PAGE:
Antitrinitarians of the Reformation - From Michael Servetus to the Socinians


"[that Servetus] was not subject to [Geneva's] laws, has to be considered as a barbaric act and an insult to the Right of Nations.” - Voltaire

It could have been different

A significant point on which to conclude is that it was a heightened consciousness during the sixteenth century of the potential problems inherent in the Orthodox Trinity which galvanized the reformers to critique the Athanasian formulation in the Nicaean Creed.

Had Servetus kept his views to himself or at least not been so hostile to his intellectual enemies, the Reformers might have left the issue of the Trinity alone and the Nicaean Creed might have passed out of use by the Protestant Churches. But considering the various independent tracks whereby antitrinitarianism was developing in Poland, in Italy, and in Geneva, it is unlikely the Reformation could have bypassed tackling the problems inherent in the orthodox Trinitarian formulation. Likewise, it is unlikely that the Continental Reformers would have discarded the orthodox Trinity. But the Reformers almost did.

This was, according to Wilbur, Servetus’ legacy to the teachings of the Reformers, besides a very significant role in the development of the unique antitrinitarianism of the Socinians.

And had Calvin not treated Michael Servetus as he was treated by the Inquisition, it is quite possible even fewer reformers would know about his teachings. But Calvin did behave identically to his theological enemies in the Catholic Church. Servetus was burned at the stake. From this event Western Europe began a push in small steps for religious toleration.

In 1908, a monument was dedicated to Servetus, not in Geneva but in a neighbouring French town Annenmasse. On it was an inscription written by Voltaire.

“The arrest of Servetus in Geneva, where he did neither publish nor dogmatize, hence he was not subject to its laws, has to be considered as a barbaric act and an insult to the Right of Nations.”

As a final affront to freedom of thought everywhere, the Vichy government under the yoke of the National Socialists of Germany destroyed the monument. It was restored in 1960. When Geneva got around to erecting a monument to Servetus in 2011, the honoured guests at the ceremony was noted by the absence of the National Protestant Church which was the modern descendent of the church of John Calvin.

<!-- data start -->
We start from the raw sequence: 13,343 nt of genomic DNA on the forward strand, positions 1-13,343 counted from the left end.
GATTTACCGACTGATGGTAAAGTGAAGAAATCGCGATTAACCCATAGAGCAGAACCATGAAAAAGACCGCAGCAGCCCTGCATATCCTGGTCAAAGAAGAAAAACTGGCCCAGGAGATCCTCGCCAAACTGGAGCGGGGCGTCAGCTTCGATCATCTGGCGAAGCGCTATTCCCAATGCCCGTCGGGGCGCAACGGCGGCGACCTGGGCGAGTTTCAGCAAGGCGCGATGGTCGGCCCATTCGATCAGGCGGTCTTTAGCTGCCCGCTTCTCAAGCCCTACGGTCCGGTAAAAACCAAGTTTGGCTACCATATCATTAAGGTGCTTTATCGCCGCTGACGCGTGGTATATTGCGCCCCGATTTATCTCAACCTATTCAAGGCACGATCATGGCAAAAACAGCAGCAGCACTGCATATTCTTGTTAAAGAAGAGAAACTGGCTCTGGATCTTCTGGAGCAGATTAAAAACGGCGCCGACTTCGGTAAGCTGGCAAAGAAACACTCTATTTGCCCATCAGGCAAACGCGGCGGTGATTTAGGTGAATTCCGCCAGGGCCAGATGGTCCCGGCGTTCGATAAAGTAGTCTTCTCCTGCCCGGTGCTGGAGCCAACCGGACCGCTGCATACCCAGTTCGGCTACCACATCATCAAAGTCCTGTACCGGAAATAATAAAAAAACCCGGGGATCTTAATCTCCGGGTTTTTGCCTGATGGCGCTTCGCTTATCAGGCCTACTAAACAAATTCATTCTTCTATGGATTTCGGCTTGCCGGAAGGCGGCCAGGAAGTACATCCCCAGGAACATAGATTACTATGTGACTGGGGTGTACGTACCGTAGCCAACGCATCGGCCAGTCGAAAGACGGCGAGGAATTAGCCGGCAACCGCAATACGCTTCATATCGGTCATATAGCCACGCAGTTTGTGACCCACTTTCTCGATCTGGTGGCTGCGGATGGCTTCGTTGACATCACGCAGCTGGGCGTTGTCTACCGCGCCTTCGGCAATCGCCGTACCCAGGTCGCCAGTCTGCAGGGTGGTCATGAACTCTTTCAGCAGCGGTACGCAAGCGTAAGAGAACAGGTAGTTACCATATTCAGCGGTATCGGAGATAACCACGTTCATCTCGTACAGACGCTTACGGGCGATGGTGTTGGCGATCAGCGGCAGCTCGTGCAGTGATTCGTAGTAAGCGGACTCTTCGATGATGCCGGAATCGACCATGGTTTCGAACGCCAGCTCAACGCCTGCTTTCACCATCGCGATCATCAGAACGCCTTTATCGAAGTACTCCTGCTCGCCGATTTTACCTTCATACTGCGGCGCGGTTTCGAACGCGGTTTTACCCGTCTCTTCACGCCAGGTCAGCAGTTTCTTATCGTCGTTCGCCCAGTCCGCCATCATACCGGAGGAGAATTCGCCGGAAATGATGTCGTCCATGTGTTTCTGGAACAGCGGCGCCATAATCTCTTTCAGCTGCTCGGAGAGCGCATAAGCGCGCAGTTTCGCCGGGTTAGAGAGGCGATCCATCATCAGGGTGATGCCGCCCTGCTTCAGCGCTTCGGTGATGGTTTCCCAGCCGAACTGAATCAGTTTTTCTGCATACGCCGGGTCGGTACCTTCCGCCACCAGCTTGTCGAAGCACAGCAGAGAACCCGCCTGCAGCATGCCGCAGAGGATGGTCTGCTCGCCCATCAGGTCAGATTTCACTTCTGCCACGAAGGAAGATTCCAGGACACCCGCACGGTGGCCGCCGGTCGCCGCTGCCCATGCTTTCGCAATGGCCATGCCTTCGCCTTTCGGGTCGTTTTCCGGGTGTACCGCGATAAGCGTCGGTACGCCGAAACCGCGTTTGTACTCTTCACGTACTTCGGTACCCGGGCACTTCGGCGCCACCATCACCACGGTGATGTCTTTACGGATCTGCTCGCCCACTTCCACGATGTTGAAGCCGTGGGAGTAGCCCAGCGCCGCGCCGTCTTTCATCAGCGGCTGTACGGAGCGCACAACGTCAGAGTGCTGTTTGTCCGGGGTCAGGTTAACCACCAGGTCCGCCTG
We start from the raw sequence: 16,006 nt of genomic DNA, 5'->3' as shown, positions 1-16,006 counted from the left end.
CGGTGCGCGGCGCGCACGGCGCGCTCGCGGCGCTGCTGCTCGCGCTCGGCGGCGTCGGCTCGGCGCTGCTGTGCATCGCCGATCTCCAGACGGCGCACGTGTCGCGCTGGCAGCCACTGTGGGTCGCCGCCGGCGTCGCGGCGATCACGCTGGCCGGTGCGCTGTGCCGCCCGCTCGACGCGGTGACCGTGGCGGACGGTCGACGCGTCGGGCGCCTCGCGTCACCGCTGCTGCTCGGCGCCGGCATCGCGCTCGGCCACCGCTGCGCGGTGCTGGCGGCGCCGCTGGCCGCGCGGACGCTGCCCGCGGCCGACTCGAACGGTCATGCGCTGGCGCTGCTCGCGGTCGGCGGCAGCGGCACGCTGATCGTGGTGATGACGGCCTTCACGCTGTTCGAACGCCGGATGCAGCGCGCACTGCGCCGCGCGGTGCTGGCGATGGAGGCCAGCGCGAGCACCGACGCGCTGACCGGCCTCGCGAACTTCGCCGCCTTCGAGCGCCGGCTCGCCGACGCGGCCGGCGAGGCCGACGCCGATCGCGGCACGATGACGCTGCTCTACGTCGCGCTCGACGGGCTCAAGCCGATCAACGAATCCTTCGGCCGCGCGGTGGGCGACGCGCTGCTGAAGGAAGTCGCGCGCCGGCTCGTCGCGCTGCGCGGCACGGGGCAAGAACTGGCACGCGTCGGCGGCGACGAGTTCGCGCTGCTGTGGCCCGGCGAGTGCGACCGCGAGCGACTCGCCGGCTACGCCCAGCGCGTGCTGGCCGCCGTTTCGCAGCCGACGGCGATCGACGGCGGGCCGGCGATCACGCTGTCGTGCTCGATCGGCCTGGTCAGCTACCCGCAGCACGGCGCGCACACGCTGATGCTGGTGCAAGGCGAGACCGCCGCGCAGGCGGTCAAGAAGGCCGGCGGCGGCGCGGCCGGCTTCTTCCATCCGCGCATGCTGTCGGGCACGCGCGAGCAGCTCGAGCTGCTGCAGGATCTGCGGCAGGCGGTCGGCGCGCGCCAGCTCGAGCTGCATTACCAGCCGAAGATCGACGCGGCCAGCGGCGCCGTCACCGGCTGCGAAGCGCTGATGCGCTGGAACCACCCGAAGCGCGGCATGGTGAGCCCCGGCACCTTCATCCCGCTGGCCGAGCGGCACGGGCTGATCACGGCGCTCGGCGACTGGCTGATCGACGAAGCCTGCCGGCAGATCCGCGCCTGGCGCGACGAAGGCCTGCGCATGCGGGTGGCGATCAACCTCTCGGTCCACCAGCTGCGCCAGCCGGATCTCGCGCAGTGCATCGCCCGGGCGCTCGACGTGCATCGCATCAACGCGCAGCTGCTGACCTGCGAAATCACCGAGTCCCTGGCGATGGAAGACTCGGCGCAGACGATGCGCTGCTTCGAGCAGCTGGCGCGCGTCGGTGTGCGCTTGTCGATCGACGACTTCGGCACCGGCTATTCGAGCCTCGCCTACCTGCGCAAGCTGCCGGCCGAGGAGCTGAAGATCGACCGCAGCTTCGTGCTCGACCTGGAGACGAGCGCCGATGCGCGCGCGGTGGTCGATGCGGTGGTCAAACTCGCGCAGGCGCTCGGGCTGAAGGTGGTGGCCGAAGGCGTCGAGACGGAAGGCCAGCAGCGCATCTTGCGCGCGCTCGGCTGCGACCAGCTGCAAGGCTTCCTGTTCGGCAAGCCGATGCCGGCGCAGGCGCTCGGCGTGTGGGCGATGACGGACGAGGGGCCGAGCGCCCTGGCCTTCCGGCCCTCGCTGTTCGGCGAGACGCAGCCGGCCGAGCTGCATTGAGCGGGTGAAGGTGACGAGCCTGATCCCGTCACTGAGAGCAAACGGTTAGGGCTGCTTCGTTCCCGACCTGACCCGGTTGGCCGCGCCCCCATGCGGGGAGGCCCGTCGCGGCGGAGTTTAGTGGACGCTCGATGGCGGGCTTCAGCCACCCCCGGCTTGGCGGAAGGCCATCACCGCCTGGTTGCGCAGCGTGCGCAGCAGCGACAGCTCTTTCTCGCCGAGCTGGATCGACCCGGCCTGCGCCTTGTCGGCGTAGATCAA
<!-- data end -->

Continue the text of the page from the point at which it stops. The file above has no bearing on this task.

Appendix I: Michael Servetus as the Renaissance Man

In France Servetus developed into what can be called a “Renaissance man.” His interests in medicine, geography, publishing, and editing, as well as writing, astrology, and, of course, theology whirled around in his mind like a complex interlocking matrix whose developments in one field affected his thinking in another. His discovery of the pulmonary circulation of the blood, for instance, was important for him only insofar as it affected the Grace of God.

Geography was significant for him not so much for commerce but as a means to demonstrate how God had given places for the varied races of men. All things to be known were related in some way to one another and were not compartmentalized as is the case in today’s division of learning. He probably would not have felt comfortable in today’s highly specialized world. He was a renaissance man and his understanding of the interdependence of all fields of study remains as valid today as it was then. But alas, the days of the Renaissance men (there were few women historically in that position unfortunately) are long since gone.

Appendix II: Michael Servetus in France

For almost twenty years Michael Servetus lived in hiding in France under his alias Michael de’ Villeneve. He went to Paris for a time and studied and lectured but later went to live in Lyons as an employee of the Archbishop of Vienne, France.

It was while in Paris that he developed his interests in Geography and Medicine (it is claimed that he was one of the founders of the science of Geography). Servetus could not stay out of trouble and for expressing an opinion on a particular matter for which the Parisian School could not tolerate, he had to leave and went to Lyons.

While still hiding behind his alias he found employment with the Archbishop of Lyons, amazingly. Servetus probably felt he was safest living in the closest proximity to the powers that could end his life. Eventually, however, his alias failed him, and he was found out through the publication of his Restitution.

In 1553 on January 3 he was charge with heresy and condemned to death by the Inquisition but escaped and fled, his final destination being Italy. In absentia he was sentenced to die by the stake, which the Inquisition carried out by effigy. But Servetus decided to go to Italy through Geneva, of all places, and was recognized. He was consequently charged with the same accusations as at Lyons and was condemned by the city authorities on Calvin’s recommendation. This time he did not escape and died by fire on a stake. It is uncertain why he went to Geneva but perhaps he believed he could convince Calvin of his views and exonerate himself. He had only gone there to pass through to Italy as he was heading to the humanist circles which were developing in Florence. But on August 13 Servetus was recognized while attending Mass and after a lengthy trial with Calvin as his accuser he was sentenced to death by stake, the same sentence he received in France. At half past noon, October 27, 1553 Servetus died crying that statement with the misplaced adjective,

Oh Jesus, Son of the Eternal God have pity on me”.

Although the Socinians could not have agreed with what he meant by the Son of the Eternal God, they certainly could thank him for challenging the establish orthodoxy and paving the way for their own distinctive understanding of the “Son of the Eternal God”.

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